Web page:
Nemolizumab, when used with topical agents, reduced pruritus in patients with atopic dermatitis, Japanese researchers found.
They also found, however, that the subcutaneous administration of the drug resulted in a greater incidence of injection site reactions than the use of placebo.
The results of their study were published in The New England Journal of Medicine.
A defining characteristic of atopic dermatitis is pruritus, which can have a profound effect on quality of life. The scratching associated with pruritus can cause skin damage, exacerbate inflammatory reactions, reduce sleep quality, and cause worse pruritus — a pattern colloquially known as the “itch-scratch” cycle.
Nemolizumab is a humanized monoclonal antibody against interleukin-31 receptor A — a key factor in pruritus and inflammation in atopic dermatitis — and the drug has been shown to reduce pruritus in phase II clinical trials.
In this phase III trial, researchers led by Kenji Kabashima, MD, PhD, Department of Dermatology, Graduate School of Medicine, Kyoto University, pitted nemolizumab, administered concomitantly with topical agents, against placebo in patients with atopic dermatitis and inadequately controlled moderate-to-severe pruritus.
The 16-week, double-blind trial included 143 patients who were randomly assigned to receive nemolizumab and 72 who received placebo. These patients were 13 years or older, had shown inadequate responses to medium-potency topical glucocorticoids or to topical calcineurin inhibitors (a score of ≥3 on a 5-level itch scale), and had visual-analogue scale (VAS) scores of ≥50 for pruritus (range, 0 to 100, with higher scores indicating worse pruritus) and Eczema Area and Severity Index (EASI) scores of >10 (range, 0 to 72, with higher scores indicating greater severity) on the day of randomization.
The median baseline scores for the study population were 75.4 for the pruritus VAS score, 3.0 for the score on the five-level itch scale, and 23.2 for the EASI score.
The primary endpoint of the trial was the mean percent change in the VAS score from baseline to week 16, while secondary endpoints included change in EASI score, a score of 4 or less on the Dermatology Life Quality Index (DLQI; range, 0 to 30, with higher scores indicating a greater effect on daily life), and a score of 7 or less on the Insomnia Severity Index (ISI).
Kabashima and colleagues found that, after 16 weeks:
- The mean percent change from baseline in the pruritus VAS score was −42.8% in the nemolizumab group and −21.4% in the placebo group, for a difference of −21.5 percentage points.
- The mean percent change in the EASI score was −45.9% with nemolizumab and −33.2% with placebo.
- The percentage of patients with a DLQI score of 4 or less was 40% in the nemolizumab group and 22% in the placebo group.
- The percentage of patients with an ISI score of 7 or less was 55% in the nemolizumab group and 21% in the placebo group.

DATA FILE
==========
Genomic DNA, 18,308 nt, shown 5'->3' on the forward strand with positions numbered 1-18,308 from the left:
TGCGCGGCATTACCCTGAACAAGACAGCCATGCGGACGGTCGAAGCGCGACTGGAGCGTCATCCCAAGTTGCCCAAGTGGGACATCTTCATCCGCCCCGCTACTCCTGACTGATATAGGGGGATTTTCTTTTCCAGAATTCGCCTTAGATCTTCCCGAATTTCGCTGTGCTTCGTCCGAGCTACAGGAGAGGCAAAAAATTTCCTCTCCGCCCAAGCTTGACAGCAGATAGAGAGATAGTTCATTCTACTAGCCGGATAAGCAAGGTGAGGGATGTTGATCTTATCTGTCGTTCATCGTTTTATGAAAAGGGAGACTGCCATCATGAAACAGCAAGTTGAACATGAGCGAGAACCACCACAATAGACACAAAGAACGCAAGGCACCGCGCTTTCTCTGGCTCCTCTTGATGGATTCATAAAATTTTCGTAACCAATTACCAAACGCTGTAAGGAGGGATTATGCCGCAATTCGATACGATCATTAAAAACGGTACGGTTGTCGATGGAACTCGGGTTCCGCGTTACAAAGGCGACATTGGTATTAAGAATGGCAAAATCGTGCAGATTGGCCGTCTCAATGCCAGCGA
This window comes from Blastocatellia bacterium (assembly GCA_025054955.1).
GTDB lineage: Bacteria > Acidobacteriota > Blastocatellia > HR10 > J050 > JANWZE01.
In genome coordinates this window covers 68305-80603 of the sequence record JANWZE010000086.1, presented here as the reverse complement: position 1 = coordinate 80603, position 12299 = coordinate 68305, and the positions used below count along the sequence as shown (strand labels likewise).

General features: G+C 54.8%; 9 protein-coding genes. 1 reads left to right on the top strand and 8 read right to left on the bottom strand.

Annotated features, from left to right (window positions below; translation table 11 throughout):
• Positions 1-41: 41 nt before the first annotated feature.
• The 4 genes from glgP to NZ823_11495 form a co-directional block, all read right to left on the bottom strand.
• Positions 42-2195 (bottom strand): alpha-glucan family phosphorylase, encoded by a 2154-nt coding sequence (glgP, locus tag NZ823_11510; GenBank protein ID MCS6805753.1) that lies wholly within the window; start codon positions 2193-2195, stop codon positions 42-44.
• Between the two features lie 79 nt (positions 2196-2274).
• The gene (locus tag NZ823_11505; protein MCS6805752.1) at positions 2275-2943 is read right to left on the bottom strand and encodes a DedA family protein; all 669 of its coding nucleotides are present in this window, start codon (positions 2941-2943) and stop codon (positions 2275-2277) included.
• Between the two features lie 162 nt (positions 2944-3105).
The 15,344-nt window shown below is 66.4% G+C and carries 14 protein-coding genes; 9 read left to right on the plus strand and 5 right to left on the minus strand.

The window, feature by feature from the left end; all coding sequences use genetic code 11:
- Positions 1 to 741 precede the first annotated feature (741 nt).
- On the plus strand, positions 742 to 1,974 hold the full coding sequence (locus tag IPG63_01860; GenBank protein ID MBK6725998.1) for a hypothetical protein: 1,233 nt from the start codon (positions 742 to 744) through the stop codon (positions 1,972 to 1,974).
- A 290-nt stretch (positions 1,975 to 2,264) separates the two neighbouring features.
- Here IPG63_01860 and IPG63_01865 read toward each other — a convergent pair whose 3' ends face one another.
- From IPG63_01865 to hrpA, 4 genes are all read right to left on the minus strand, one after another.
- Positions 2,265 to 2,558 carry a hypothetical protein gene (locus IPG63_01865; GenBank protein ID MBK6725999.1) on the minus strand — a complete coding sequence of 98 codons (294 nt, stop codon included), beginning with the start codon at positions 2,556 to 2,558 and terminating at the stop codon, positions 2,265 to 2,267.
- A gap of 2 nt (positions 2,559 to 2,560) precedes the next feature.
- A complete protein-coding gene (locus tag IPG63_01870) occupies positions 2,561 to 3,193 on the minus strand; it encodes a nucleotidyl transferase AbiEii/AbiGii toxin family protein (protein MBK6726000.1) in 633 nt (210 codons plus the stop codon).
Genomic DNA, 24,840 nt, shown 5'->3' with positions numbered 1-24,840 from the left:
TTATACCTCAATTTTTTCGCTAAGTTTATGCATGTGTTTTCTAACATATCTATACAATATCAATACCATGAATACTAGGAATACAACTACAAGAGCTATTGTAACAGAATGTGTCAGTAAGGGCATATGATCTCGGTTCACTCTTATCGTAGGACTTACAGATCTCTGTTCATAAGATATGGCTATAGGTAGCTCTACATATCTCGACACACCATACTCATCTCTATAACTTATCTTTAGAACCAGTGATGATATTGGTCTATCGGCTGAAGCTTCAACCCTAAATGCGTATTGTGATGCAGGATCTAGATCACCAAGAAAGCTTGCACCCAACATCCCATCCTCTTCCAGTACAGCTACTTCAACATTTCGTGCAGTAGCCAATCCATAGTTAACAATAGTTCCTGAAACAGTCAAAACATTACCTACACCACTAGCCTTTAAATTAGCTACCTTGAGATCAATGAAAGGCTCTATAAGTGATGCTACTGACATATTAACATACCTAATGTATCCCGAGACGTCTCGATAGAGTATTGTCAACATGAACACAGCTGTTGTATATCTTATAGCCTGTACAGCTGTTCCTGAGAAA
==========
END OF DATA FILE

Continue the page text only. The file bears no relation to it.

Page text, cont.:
As for safety, 71% of patients in each group reported adverse events, mostly mild or moderate in severity. Severe adverse events were reported by three patients (2%) in the nemolizumab group and included Meniere’s disease (n=1), acute pancreatitis (n=1), and atopic dermatitis (n=1). In addition, the incidence of injection-related reactions was 8% in the nemolizumab group compared to just 3% in the placebo group.
“The most commonly reported adverse event of special interest was worsening atopic dermatitis, occurring in 24% of the patients in the nemolizumab group and 21% of those in the placebo group,” the authors reported, although they also pointed out that those patients had reductions in pruritus as measured by the VAS score.
The trial showed that nemolizumab, when used with topical agents, does reduce pruritus in patients with atopic dermatitis who had previously had an inadequate response to topical agents and antihistamines, the authors wrote. Thus, “Nemolizumab plus topical agents may ameliorate both pruritus and signs of eczema and may lessen the severity of atopic dermatitis by disrupting the itch–scratch cycle,” they concluded.
Kabashima and colleagues also suggested that longer and larger trials are necessary to determine the drug’s safety and the durability of its effect in treating atopic dermatitis.
Subcutaneously administered nemolizumab, along with topical agents, reduces pruritus in patients with atopic dermatitis who previously had inadequate responses to medium-potency topical glucocorticoids or to topical calcineurin inhibitors.
Compared to placebo, however, administration of nemolizumab resulted in more injection-related reactions.
Michael Bassett, Contributing Writer, BreakingMED™
Kabashima reports receiving consulting fees from Maruho.
Cat ID: 105
Topic ID: 75,105,730,105,449,192,925